I.E: Messy items Arrive EARY to work
BE ALERT If you know you will conduct business with someone from a foreign country... DO RESEARCH On the customs of that culture & know that country's etiquette DON'T DO VS. Send a text if you should call
Text bad news
Type in all caps
Use acronyms
Text after business hours (unless important)
Send a text after leaving a voicemail Send a text if it is aboslutely urgent & you can not send an email
Use punctuation just like an email & proofread
Be brief & to the point
Include your name
Watch tone
Return a text as soon as possible
Only text those that you know it would be appropriate to EMAIL DON'T DO VS. Use all caps or emoticons
Be careful when using BCC option
it is not always ethical
Do not use acronym slang such as LOL, just to be safe. Put identifying information in the subject line
Begin with a salutation
Use complete sentences, capitalization & punctuation
treat as a professional letter
Have a signature
Run spell check
Use a professional font have a purpose for calling someone
Calls CAN be intrusive to somebody's day
When calling a supervisor:
Clearly identify a reason for calling
Ask if they have a few moments
If busy, ask when a better time would be
When in a conference call
Always give your name before speaking
Avoid using speakerphone or a cell phone
Lowers the quality
Good idea to put yourself on mute when you are not talking,
so any background noice does not interfere CALLS ANSWERING MACHINE When leaving a message:
State your name, organization, reason for calling and SLOWLY give your number
Good idea to repeat phone number
Be consise, yet detailed

Your Personal Message
Concise, clear & professional
Include full name
Give a time frame in which you will return the call
Thank you at the end

"Hello. You have reached (Full name). I cannot answer the phone right now, so pelase leave a message after the tone and I will return your call within 24 hours. Thank you, have a nice day!" WHO HAS THE BEST HAND SHAKE? HOW TO PLAY: It's simple, who ever has the best hand shake, WINS!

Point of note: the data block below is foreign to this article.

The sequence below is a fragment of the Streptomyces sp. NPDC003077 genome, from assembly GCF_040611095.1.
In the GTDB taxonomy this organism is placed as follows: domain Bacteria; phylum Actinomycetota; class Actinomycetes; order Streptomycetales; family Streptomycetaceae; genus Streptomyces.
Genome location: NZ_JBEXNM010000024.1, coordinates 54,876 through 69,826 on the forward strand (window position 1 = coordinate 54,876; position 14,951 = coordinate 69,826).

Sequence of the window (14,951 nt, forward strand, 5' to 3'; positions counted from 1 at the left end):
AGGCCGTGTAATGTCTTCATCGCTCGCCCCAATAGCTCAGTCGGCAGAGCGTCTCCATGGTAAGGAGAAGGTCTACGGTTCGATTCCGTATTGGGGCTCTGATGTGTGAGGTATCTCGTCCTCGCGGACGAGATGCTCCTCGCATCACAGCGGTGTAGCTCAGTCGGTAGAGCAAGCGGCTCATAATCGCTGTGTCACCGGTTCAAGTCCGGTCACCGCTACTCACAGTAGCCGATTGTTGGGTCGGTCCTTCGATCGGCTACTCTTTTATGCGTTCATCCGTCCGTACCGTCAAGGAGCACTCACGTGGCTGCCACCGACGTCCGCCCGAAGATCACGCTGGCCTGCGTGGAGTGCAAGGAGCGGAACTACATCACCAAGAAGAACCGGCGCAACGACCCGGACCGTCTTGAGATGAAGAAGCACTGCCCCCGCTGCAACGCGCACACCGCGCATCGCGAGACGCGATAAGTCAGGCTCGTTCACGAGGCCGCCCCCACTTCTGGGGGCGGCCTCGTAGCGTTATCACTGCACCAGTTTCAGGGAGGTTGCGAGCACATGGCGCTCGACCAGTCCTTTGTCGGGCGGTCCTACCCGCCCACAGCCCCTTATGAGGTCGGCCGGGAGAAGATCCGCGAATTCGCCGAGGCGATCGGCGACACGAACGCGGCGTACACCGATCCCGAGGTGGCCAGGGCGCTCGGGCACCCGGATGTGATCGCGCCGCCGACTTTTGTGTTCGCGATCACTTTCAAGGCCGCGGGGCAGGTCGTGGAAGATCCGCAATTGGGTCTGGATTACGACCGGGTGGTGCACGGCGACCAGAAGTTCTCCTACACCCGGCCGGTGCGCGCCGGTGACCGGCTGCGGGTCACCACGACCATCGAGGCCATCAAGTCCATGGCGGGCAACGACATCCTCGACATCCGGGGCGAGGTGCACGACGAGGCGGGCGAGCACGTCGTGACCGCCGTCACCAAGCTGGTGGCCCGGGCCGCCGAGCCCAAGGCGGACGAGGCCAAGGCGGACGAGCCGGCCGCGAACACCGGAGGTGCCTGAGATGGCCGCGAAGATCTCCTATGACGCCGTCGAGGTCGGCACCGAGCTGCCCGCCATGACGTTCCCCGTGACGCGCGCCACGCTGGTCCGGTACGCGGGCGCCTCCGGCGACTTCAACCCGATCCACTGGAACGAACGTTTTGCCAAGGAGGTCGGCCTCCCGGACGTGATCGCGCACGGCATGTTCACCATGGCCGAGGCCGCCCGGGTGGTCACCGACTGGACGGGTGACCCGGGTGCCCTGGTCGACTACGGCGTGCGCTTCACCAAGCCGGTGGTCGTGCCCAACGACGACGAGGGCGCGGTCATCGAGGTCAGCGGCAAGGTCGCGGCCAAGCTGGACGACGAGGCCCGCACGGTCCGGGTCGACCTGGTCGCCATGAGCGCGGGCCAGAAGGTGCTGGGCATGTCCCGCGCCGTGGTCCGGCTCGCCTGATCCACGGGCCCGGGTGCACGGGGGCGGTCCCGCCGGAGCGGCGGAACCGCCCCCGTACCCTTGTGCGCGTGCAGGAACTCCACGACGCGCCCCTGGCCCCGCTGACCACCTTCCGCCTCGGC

Also up for judgment is your eye contact, and introduction Etiquette for the INTERVIEWEE NOTHING TRUMPS PROFESSIONALISM! Be interested
A good applicant wants more than just an average conversation
Show interest in previous accomplishments & experience Make sure you don't leave the applicants who were not chosen in the dark
Show constructive critisim
Reach out personally DEFINITION The conventional requirements as to social behavior when interacting with customers In our industry, customers are the foundation of all businesses What develops great customer etiquette? PERSONALITY Always have a warm and cheerful attitude
Your tone can make or break any situation
Eye contact
Don't just hear the words the customer is saying..
LISTEN to what they mean
Be professional, act interested, use honesty, be empathetic, keep your values in mind, be patient
But most importantly:
BE GENUINE Body Language Control your hands & feet gestures
appear calm
Face your customers
Make eye contact
Keep a moderate tone
Dress professional
Maintain an upright posture When not directly interacting Stay off your cell phone
Don't sit and gossip with other employees
Never chew gum
Mints are a better option
Keep a pleasant look on your face
Attempt eye contact in case a customer needs assistance FACTS Only of customers actually complain...
meaning DON'T

That also means...
For every complaint recieved,
are unattended to

of customers are lost due to BAD SERVICE 4% 96% 26 68% ANSWERING MACHINE
ACTIVITY GREETING Greet as soon as customer enters
These little things make custoemrs feel welcome
symbolizes your comany wants them to be there
A closing statement will allow customers to feel respcted
"Welcome to ____"
"Have a great day!"
Is there anything i can help you with?
"I hope you enjoyed your stay." RESPONSIBILITY Follow through with customer requests
Don't leave them hanging
Take them where you need to go
Never say "I don't know," "that's just our policy," or simply "no."
Always take the time to see if an issue can be resolved/handled
Be conscious of cultural differences
never assume they know what to expect